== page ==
Even though I really enjoyed coming back to Berlin yesterday, I still have a post or two to share from my time in Norway. Maybe that will help me avoid Norway withdrawals! In particular, I realized that I have yet to tell you about the visit we made to the Nobel Peace Center over Easter. After the Opera House, it was easily one of my favorite sights in Oslo.
The Nobel Peace Prize is chosen and awarded by a committee in Norway — the only Nobel Prize awarded outside of Sweden, Alfred Nobel’s home country, which is something the Norwegians are immensely proud of. According to Nobel’s 1895 will and testament, the Peace Prize should be awarded to:
…the person who shall have done the most or the best work for fraternity between nations, for the abolition or reduction of standing armies and for the holding and promotion of peace congresses.
Of course the selection of the awardees is not without controversy. Most Americans will remember the buzz (mixed on all accounts) around President Obama’s 2009 award for his “extraordinary efforts to strengthen international diplomacy and cooperation between peoples.” And apparently international relations have cooled a bit between Norway and China after they awarded Liu Xiaobo with the Peace Prize in 2010 for his “long and non-violent struggle for fundamental human rights in China.”
With all of that in mind, I was curious to check out the exhibitions on view at the Nobel Peace Center. They have a changing exhibition every year featuring the most recent winner of the prize, so we saw a pretty convincing case for why the European Union was chosen in 2012 (although Norway doesn’t even want to join the EU!).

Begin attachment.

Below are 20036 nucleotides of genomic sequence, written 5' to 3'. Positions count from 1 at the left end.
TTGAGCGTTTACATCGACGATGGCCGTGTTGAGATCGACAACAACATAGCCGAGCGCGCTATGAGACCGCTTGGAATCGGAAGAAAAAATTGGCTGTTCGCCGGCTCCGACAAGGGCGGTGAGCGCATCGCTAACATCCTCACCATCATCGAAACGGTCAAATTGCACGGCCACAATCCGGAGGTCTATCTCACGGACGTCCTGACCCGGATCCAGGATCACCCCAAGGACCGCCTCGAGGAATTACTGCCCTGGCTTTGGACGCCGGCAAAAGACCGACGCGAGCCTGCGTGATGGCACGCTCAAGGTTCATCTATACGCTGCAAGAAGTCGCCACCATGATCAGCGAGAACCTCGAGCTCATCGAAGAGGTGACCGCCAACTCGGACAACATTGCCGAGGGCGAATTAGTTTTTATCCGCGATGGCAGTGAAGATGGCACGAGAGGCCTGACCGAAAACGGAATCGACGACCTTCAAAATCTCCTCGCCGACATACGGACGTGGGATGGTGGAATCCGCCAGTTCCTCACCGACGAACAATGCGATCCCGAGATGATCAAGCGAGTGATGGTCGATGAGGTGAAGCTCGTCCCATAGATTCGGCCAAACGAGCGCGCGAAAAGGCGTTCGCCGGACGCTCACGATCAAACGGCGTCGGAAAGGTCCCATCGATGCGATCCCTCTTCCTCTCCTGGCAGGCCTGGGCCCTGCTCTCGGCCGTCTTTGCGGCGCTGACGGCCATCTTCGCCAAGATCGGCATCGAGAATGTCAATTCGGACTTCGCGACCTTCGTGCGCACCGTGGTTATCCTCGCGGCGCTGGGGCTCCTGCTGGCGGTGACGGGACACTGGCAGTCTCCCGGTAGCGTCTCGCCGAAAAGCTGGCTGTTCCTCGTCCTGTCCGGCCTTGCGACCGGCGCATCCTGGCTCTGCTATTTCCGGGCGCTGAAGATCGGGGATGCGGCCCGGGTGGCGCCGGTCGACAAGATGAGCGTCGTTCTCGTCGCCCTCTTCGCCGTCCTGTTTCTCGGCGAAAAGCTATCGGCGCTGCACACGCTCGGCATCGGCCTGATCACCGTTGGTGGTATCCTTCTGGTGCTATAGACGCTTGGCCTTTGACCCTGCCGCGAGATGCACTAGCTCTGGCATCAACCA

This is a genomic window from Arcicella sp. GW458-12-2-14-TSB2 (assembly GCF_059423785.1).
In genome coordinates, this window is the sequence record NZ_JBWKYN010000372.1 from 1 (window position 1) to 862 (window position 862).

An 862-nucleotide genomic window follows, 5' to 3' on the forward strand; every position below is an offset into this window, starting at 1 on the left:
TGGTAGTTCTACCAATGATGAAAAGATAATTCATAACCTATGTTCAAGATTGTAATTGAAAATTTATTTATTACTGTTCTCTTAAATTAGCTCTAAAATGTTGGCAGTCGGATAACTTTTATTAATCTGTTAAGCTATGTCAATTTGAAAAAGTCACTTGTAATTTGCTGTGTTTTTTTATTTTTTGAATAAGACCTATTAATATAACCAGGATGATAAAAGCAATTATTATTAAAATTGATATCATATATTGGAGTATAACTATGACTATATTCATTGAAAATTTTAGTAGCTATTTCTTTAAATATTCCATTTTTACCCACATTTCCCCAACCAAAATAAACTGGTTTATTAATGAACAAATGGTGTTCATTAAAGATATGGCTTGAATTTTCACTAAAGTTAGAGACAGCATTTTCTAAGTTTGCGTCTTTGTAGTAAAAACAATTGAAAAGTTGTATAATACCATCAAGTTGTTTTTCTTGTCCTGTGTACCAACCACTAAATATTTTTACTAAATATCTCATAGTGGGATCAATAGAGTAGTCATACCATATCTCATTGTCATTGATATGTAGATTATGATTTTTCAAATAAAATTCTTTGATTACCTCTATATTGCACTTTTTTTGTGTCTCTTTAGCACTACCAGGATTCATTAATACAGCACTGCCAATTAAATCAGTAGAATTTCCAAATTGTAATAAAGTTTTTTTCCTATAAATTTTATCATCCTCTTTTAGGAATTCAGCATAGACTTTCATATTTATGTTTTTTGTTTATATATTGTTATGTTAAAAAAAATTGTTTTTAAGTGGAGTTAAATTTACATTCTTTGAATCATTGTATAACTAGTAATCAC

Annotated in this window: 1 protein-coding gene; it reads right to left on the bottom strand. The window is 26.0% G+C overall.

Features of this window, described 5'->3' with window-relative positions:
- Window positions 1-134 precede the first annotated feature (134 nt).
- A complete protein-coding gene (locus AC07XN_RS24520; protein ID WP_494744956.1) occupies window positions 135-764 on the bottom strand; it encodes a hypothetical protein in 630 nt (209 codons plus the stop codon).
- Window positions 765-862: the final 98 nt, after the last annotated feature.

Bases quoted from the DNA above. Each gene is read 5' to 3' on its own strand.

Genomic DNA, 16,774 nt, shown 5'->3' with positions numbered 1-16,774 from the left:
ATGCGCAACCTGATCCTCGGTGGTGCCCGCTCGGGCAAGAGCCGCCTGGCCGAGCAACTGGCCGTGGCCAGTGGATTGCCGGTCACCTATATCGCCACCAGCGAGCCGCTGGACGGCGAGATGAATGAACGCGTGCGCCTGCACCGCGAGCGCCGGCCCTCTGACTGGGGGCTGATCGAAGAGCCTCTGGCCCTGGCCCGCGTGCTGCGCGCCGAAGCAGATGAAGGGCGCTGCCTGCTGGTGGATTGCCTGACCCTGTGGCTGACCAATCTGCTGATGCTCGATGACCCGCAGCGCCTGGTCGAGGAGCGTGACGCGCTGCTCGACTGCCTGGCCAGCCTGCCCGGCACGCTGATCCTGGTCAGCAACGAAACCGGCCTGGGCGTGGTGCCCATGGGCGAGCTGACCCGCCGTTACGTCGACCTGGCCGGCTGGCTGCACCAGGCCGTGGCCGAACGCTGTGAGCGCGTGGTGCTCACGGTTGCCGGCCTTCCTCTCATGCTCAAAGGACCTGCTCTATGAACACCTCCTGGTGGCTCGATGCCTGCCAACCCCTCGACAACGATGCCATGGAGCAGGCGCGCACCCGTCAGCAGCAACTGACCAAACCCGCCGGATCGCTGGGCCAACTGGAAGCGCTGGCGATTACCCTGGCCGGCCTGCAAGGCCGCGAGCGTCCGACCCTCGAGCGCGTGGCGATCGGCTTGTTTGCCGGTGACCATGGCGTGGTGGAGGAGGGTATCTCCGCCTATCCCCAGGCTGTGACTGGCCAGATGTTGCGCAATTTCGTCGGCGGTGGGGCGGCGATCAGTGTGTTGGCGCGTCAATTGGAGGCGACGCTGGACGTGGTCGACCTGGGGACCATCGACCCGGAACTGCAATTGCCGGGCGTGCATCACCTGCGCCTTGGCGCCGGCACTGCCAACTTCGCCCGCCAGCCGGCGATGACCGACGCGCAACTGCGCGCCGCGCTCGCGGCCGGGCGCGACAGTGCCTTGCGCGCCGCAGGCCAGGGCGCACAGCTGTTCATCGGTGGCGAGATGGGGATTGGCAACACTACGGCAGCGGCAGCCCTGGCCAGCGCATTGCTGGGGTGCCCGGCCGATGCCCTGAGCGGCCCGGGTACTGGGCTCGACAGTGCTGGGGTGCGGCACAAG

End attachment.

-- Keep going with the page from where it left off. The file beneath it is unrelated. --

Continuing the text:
My favorite part, though, was a room called The Nobel Field — featuring all past winners of the prize. Each Nobel laureate’s portrait is featured on a small screen, displaying their photo, the year they won, and why they were chosen. It’s incredibly captivating, and a creative way to represent the physical presence of each laureate in a relatively small space.
In the next room is an exhibition known as The Wallpapers, featuring interactive multimedia screens allowing you to scroll through information about each Peace Prize laureate, as well as about the the prize itself, and the selection process. By sliding a small lever up and down the wall, you have access to an amazing amount of information — but at the same time, you can easily focus in on what you’re most interested in knowing more about. According the the Center’s website, The Wallpapers includes more than 2,800 articles, 1,500 photos, and hundreds of videos. Apparently we were more curious than we thought, because we spent most of our time in this one room!
If you’re ever in Oslo (or you live there!), don’t pass up to the chance to visit the Nobel Peace Center. It’s right on the city’s waterfront, super easy to find, and only 80 NOK for entrance — or free with the Oslo Pass (which we bought for mein Schatz, and I highly recommend).
Have you been to the Peace Center? Who’s your favorite Nobel Peace Prize laureate?